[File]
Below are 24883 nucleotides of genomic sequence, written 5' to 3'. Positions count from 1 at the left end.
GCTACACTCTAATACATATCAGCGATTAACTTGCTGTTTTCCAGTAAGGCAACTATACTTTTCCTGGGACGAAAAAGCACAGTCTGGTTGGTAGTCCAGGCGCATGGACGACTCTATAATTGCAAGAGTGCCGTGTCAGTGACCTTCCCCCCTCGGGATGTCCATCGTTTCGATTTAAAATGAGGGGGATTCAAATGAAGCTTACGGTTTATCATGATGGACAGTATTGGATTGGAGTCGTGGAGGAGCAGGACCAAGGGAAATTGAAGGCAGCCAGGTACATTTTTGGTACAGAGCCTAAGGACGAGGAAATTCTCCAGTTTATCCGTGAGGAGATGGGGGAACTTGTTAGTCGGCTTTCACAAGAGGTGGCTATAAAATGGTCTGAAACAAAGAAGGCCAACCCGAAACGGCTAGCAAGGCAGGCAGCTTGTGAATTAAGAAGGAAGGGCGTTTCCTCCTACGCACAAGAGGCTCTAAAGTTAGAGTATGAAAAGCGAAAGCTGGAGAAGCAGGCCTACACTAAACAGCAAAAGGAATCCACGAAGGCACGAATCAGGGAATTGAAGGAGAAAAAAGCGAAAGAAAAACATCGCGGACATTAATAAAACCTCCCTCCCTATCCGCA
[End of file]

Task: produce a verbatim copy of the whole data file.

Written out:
Below are 24883 nucleotides of genomic sequence, written 5' to 3'. Positions count from 1 at the left end.
GCTACACTCTAATACATATCAGCGATTAACTTGCTGTTTTCCAGTAAGGCAACTATACTTTTCCTGGGACGAAAAAGCACAGTCTGGTTGGTAGTCCAGGCGCATGGACGACTCTATAATTGCAAGAGTGCCGTGTCAGTGACCTTCCCCCCTCGGGATGTCCATCGTTTCGATTTAAAATGAGGGGGATTCAAATGAAGCTTACGGTTTATCATGATGGACAGTATTGGATTGGAGTCGTGGAGGAGCAGGACCAAGGGAAATTGAAGGCAGCCAGGTACATTTTTGGTACAGAGCCTAAGGACGAGGAAATTCTCCAGTTTATCCGTGAGGAGATGGGGGAACTTGTTAGTCGGCTTTCACAAGAGGTGGCTATAAAATGGTCTGAAACAAAGAAGGCCAACCCGAAACGGCTAGCAAGGCAGGCAGCTTGTGAATTAAGAAGGAAGGGCGTTTCCTCCTACGCACAAGAGGCTCTAAAGTTAGAGTATGAAAAGCGAAAGCTGGAGAAGCAGGCCTACACTAAACAGCAAAAGGAATCCACGAAGGCACGAATCAGGGAATTGAAGGAGAAAAAAGCGAAAGAAAAACATCGCGGACATTAATAAAACCTCCCTCCCTATCCGCA